Facial Contouring With Fillers, Neuromodulators, and Lipolysis to Achieve a Natural Look in Patients With Facial Fullness
December 2016 | Volume 15 | Issue 12 | Original Article | 1536 | Copyright © December 2016
Chytra Anand MD
Kosmoderma Clinics, Bangalore, India
BACKGROUND: The desire for and use of nonsurgical injectable esthetic facial treatments is on a rise in Asia. Recent advances, including more versatile facial fillers, refined injection techniques, and adoption of a global facial approach, have in turn contributed to improved patient outcomes and increased patient satisfaction. The sought after nonsurgical treatments include the use of botulinum toxin, con- touring of the face with soft tissue fillers, and thinning of the face with injection lipolysis.AIM:To achieve a leaner, oval face shape with smooth contours.METHODS: A combination technique was applied, whereby narrowing of face was achieved with use of botulinum toxin, contouring with soft tissue llers, and thinning the face with injection lipolysis. Treatments were applied on 15 women aged between 25 and 40 years and observed with follow up for 12 weeks. Hyaluronic acid (HA)-based dermal fillers (Perlane, Voluma, and Juvederm), botulinum toxin type A (Botox), and a lipolytic solution of phosphatidylcholine with deoxycholate (Dermastabilion, Aesthetic Dermal, Spain) were used to achieve a natural look in these patients with a fuller appearance of the face. The procedure was performed to reduce the facial width using botulinum toxin type A and the reduction of submental and cheek fat by injecting lipolysis injection.RESULTS: All the women (n = 15) had edema for up to 2 weeks after undergoing lipolysis; however, two patients had edema for 3 weeks. After injecting the patient with botulinum toxin type A, no adverse event was observed; however, after using HA-based filler, one patient was observed to have bruising on the chin.CONCLUSION: Use of HA-based fillers, neuromodulators (botulinum toxin), and injectable lipolytics are well-tolerated and are effective nonsurgical modalities to achieve facial recontouring for slimming of the face.J Drugs Dermatol. 2016;15(12):1536-1542.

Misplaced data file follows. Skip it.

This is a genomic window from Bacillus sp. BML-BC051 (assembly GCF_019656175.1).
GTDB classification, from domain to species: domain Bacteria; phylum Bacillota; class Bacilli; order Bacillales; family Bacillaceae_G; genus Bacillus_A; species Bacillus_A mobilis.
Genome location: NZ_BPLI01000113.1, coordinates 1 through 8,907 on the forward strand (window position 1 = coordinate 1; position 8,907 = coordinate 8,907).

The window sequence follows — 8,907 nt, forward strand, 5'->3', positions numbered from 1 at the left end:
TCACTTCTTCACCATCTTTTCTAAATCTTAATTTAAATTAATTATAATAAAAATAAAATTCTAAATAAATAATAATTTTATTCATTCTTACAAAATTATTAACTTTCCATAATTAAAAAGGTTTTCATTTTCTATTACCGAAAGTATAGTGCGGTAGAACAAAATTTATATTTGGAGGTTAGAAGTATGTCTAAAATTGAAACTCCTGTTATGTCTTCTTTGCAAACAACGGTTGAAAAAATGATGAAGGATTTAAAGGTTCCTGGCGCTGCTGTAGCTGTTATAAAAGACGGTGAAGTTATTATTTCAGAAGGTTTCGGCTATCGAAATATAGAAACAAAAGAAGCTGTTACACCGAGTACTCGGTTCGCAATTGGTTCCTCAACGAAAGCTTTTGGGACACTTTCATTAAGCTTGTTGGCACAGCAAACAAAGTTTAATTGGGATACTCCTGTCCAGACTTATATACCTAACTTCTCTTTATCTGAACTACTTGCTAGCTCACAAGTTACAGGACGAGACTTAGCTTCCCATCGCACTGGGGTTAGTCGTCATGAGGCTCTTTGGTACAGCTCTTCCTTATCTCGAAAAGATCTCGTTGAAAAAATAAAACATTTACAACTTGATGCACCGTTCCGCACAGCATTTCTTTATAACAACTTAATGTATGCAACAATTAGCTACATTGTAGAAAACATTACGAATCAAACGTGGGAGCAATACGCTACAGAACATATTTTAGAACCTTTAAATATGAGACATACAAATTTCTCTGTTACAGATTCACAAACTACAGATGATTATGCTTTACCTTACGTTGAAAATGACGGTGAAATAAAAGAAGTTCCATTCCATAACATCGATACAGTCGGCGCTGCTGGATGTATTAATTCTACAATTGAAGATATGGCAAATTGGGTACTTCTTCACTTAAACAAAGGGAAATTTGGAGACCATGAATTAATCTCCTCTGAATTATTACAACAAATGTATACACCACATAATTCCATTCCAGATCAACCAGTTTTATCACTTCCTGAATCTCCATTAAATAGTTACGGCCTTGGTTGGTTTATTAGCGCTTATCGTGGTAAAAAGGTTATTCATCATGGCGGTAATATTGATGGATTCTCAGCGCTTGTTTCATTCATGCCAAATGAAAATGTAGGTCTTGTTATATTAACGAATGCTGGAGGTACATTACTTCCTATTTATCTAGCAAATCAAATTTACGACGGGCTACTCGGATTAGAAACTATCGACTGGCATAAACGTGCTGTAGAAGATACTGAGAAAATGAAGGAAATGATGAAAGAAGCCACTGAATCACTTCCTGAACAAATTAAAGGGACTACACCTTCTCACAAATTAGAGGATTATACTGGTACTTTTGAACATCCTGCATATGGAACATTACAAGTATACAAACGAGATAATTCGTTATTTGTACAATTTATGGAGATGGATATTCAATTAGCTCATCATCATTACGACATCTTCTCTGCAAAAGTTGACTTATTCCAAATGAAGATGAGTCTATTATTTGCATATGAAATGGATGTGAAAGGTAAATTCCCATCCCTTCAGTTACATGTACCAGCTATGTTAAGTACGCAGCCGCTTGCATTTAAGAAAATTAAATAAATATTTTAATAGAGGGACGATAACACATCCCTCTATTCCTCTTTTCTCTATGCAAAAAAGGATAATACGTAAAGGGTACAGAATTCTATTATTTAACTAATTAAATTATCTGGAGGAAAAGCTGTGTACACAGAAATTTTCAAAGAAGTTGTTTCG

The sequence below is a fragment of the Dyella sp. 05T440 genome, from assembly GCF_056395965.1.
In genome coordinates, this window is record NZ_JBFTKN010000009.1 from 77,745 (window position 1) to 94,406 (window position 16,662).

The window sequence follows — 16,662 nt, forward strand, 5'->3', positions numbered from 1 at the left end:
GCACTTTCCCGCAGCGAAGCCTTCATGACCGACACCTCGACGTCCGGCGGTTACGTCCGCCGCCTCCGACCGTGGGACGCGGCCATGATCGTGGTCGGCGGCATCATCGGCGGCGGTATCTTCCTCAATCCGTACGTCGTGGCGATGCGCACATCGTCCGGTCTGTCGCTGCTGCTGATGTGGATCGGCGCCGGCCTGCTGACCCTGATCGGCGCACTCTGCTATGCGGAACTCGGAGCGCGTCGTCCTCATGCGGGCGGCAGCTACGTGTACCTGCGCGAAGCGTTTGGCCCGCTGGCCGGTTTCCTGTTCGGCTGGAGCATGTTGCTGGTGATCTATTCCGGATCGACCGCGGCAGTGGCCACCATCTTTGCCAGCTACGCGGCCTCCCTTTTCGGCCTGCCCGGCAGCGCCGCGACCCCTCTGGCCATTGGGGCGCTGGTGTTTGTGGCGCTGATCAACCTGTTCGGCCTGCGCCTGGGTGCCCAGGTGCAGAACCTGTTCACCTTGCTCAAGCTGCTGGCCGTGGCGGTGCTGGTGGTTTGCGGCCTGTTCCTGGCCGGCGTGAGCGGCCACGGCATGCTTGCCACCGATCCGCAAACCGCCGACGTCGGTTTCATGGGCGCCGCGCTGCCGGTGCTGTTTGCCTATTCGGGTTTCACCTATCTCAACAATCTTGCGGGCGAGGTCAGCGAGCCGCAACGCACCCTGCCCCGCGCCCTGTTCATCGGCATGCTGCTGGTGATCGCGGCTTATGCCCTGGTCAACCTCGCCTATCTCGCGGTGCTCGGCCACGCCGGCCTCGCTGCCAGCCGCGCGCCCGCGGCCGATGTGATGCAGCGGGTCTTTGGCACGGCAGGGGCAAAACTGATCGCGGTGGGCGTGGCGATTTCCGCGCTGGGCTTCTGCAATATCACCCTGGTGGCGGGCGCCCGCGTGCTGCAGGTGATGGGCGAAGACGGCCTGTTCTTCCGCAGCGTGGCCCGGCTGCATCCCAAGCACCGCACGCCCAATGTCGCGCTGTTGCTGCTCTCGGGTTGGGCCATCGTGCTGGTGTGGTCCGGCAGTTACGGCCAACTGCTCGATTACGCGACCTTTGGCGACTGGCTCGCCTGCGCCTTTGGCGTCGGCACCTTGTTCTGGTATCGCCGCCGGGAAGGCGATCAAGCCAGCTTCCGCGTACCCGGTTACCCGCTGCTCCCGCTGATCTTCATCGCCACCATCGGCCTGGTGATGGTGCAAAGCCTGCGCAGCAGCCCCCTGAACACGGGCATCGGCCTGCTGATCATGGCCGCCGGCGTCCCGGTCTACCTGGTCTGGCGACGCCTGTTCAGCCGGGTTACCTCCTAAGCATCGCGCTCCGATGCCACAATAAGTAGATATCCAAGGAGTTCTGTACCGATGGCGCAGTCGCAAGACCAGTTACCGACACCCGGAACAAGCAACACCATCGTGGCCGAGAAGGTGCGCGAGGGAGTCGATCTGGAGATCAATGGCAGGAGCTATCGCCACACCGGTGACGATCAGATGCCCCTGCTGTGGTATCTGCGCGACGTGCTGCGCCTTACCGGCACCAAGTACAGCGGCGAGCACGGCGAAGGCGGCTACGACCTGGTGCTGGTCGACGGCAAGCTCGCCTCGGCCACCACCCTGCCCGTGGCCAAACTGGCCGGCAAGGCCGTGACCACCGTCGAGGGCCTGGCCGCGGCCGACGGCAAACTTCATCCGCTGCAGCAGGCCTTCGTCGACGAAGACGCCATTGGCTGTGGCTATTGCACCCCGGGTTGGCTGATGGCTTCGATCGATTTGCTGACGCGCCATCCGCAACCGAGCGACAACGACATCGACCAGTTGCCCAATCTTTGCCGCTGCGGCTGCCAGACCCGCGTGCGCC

Fullness of the facial tissue and submental fat is a major concern of individuals, especially in the Indian population.1 It has been widely observed that some Indian women have a higher amount of soft tissue in the face, especially in the mid face area.2 It has also been stated that people with a round face have relatively shorter chin than others.3 Thus, the facial structure varies among different populations, races, and places of habitat due to various environmental factors govern- ing the individuals along with their food habits.4,5 Food habits, mainly the consumption of fat, lead to an increase in the full- ness of the face and as a result of this fat deposition, especially in the submental region, the face appears broader or round.6 Moreover, due to different aesthetic preferences among ethnic groups and cultures,7 varying facial anatomy, morphology, and skin tones, it has been observed that an oval face with rounded contours is more preferred by Indians than broad or round contours.2,7,8 The structural and morphological features specific to the In- dian face lead to a need for unique Indian esthetic treatment strategies.7 Despite the increasing popularity of injectable treat- ments such as procedures with a mixture of botulinum toxin and hyaluronic acid (HA)-based llers worldwide,7,9 only a few articles have described their combined use in Indian popula- tions in detail.10–12 However, discovery of these predictable and safe injectable agents has increased their use, and understand- ing of their role in the facial contouring eld.13 This has helped practitioners to upgrade their skills from previously used ‘two-dimensional’ treatment strategies for reduction of facial lines in aging to the use of injectable treatments for creating three-dimensionality to achieve facial esthetic restructuring and rejuvenation in patients of all ages.14 Studies conducted in the past have widely reported the domi- nance of surgical techniques in the eld of facial rejuvenation, as they were the only way to attain three-dimensional changes.15 The significance of volume restoration was recently recognized and, in many cases, it has taken priority over two-dimensional lifting using the scalpel. Moreover, surgical procedures have also been reported to result in apparent loss of volume.16 Re- cent studies have shown the preferred use of botulinum toxin and HA-based llers over surgical techniques in the facial rejuvenation field.14 According to the 2006 report of American Society of Aes- thetic Plastic Surgeons, HA-based dermal llers are the most